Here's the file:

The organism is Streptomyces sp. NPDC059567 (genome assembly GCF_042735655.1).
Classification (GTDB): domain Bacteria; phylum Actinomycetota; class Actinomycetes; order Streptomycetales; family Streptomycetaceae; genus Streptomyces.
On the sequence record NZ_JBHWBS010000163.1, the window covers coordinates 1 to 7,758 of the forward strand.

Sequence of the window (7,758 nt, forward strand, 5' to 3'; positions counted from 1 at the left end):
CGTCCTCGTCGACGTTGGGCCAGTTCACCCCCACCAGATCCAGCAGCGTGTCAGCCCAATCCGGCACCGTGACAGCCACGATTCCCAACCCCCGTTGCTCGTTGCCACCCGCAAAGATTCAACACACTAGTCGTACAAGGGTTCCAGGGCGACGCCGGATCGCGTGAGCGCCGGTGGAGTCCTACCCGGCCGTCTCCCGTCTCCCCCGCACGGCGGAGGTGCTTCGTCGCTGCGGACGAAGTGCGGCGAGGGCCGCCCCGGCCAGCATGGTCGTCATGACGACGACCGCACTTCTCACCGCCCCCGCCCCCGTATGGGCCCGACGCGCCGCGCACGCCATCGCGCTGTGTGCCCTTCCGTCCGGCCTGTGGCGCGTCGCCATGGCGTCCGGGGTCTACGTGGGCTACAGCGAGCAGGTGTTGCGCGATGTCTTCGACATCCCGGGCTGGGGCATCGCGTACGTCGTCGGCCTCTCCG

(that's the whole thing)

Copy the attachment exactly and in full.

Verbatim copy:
The organism is Streptomyces sp. NPDC059567 (genome assembly GCF_042735655.1).
Classification (GTDB): domain Bacteria; phylum Actinomycetota; class Actinomycetes; order Streptomycetales; family Streptomycetaceae; genus Streptomyces.
On the sequence record NZ_JBHWBS010000163.1, the window covers coordinates 1 to 7,758 of the forward strand.

Sequence of the window (7,758 nt, forward strand, 5' to 3'; positions counted from 1 at the left end):
CGTCCTCGTCGACGTTGGGCCAGTTCACCCCCACCAGATCCAGCAGCGTGTCAGCCCAATCCGGCACCGTGACAGCCACGATTCCCAACCCCCGTTGCTCGTTGCCACCCGCAAAGATTCAACACACTAGTCGTACAAGGGTTCCAGGGCGACGCCGGATCGCGTGAGCGCCGGTGGAGTCCTACCCGGCCGTCTCCCGTCTCCCCCGCACGGCGGAGGTGCTTCGTCGCTGCGGACGAAGTGCGGCGAGGGCCGCCCCGGCCAGCATGGTCGTCATGACGACGACCGCACTTCTCACCGCCCCCGCCCCCGTATGGGCCCGACGCGCCGCGCACGCCATCGCGCTGTGTGCCCTTCCGTCCGGCCTGTGGCGCGTCGCCATGGCGTCCGGGGTCTACGTGGGCTACAGCGAGCAGGTGTTGCGCGATGTCTTCGACATCCCGGGCTGGGGCATCGCGTACGTCGTCGGCCTCTCCG